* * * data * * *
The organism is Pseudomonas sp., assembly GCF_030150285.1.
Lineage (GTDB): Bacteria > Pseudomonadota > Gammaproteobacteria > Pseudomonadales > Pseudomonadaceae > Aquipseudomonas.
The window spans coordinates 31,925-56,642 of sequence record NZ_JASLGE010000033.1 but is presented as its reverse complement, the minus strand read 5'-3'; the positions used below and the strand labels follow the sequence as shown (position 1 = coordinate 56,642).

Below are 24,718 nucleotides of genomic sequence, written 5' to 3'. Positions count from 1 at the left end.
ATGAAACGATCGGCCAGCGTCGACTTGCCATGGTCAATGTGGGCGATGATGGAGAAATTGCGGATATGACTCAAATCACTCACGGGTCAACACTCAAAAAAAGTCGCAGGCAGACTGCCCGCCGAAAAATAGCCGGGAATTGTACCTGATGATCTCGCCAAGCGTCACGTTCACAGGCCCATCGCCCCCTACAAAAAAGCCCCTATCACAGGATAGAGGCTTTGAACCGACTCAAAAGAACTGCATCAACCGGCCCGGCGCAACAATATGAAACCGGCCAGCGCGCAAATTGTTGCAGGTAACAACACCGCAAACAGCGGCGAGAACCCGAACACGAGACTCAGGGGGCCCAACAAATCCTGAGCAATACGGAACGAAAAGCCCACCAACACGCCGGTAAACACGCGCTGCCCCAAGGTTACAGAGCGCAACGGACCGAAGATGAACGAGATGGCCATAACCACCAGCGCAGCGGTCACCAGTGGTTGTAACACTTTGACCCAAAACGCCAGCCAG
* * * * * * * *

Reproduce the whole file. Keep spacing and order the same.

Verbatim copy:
The organism is Pseudomonas sp., assembly GCF_030150285.1.
Lineage (GTDB): Bacteria > Pseudomonadota > Gammaproteobacteria > Pseudomonadales > Pseudomonadaceae > Aquipseudomonas.
The window spans coordinates 31,925-56,642 of sequence record NZ_JASLGE010000033.1 but is presented as its reverse complement, the minus strand read 5'-3'; the positions used below and the strand labels follow the sequence as shown (position 1 = coordinate 56,642).

Below are 24,718 nucleotides of genomic sequence, written 5' to 3'. Positions count from 1 at the left end.
ATGAAACGATCGGCCAGCGTCGACTTGCCATGGTCAATGTGGGCGATGATGGAGAAATTGCGGATATGACTCAAATCACTCACGGGTCAACACTCAAAAAAAGTCGCAGGCAGACTGCCCGCCGAAAAATAGCCGGGAATTGTACCTGATGATCTCGCCAAGCGTCACGTTCACAGGCCCATCGCCCCCTACAAAAAAGCCCCTATCACAGGATAGAGGCTTTGAACCGACTCAAAAGAACTGCATCAACCGGCCCGGCGCAACAATATGAAACCGGCCAGCGCGCAAATTGTTGCAGGTAACAACACCGCAAACAGCGGCGAGAACCCGAACACGAGACTCAGGGGGCCCAACAAATCCTGAGCAATACGGAACGAAAAGCCCACCAACACGCCGGTAAACACGCGCTGCCCCAAGGTTACAGAGCGCAACGGACCGAAGATGAACGAGATGGCCATAACCACCAGCGCAGCGGTCACCAGTGGTTGTAACACTTTGACCCAAAACGCCAGCCAG